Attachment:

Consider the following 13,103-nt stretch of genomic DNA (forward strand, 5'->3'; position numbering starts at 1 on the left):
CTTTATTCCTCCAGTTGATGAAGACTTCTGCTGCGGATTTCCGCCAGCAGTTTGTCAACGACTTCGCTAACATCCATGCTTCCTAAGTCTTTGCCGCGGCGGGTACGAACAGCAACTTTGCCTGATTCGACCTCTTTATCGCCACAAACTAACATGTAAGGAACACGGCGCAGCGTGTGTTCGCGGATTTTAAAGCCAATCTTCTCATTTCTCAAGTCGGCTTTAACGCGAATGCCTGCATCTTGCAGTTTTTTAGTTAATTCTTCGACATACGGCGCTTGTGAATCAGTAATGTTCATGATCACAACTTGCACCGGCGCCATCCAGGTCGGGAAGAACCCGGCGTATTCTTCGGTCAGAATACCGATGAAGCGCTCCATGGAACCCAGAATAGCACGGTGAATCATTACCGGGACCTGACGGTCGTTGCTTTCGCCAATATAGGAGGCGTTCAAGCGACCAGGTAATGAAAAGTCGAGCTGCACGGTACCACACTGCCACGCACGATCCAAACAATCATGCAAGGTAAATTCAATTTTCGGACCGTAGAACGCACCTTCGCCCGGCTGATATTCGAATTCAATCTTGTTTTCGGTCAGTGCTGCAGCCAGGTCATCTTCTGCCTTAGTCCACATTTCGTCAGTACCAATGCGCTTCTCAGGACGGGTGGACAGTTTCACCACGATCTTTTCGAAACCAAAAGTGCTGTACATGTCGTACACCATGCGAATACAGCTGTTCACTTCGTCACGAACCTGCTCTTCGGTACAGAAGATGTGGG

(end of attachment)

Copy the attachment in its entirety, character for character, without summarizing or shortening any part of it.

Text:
Consider the following 13,103-nt stretch of genomic DNA (forward strand, 5'->3'; position numbering starts at 1 on the left):
CTTTATTCCTCCAGTTGATGAAGACTTCTGCTGCGGATTTCCGCCAGCAGTTTGTCAACGACTTCGCTAACATCCATGCTTCCTAAGTCTTTGCCGCGGCGGGTACGAACAGCAACTTTGCCTGATTCGACCTCTTTATCGCCACAAACTAACATGTAAGGAACACGGCGCAGCGTGTGTTCGCGGATTTTAAAGCCAATCTTCTCATTTCTCAAGTCGGCTTTAACGCGAATGCCTGCATCTTGCAGTTTTTTAGTTAATTCTTCGACATACGGCGCTTGTGAATCAGTAATGTTCATGATCACAACTTGCACCGGCGCCATCCAGGTCGGGAAGAACCCGGCGTATTCTTCGGTCAGAATACCGATGAAGCGCTCCATGGAACCCAGAATAGCACGGTGAATCATTACCGGGACCTGACGGTCGTTGCTTTCGCCAATATAGGAGGCGTTCAAGCGACCAGGTAATGAAAAGTCGAGCTGCACGGTACCACACTGCCACGCACGATCCAAACAATCATGCAAGGTAAATTCAATTTTCGGACCGTAGAACGCACCTTCGCCCGGCTGATATTCGAATTCAATCTTGTTTTCGGTCAGTGCTGCAGCCAGGTCATCTTCTGCCTTAGTCCACATTTCGTCAGTACCAATGCGCTTCTCAGGACGGGTGGACAGTTTCACCACGATCTTTTCGAAACCAAAAGTGCTGTACATGTCGTACACCATGCGAATACAGCTGTTCACTTCGTCACGAACCTGCTCTTCGGTACAGAAGATGTGGG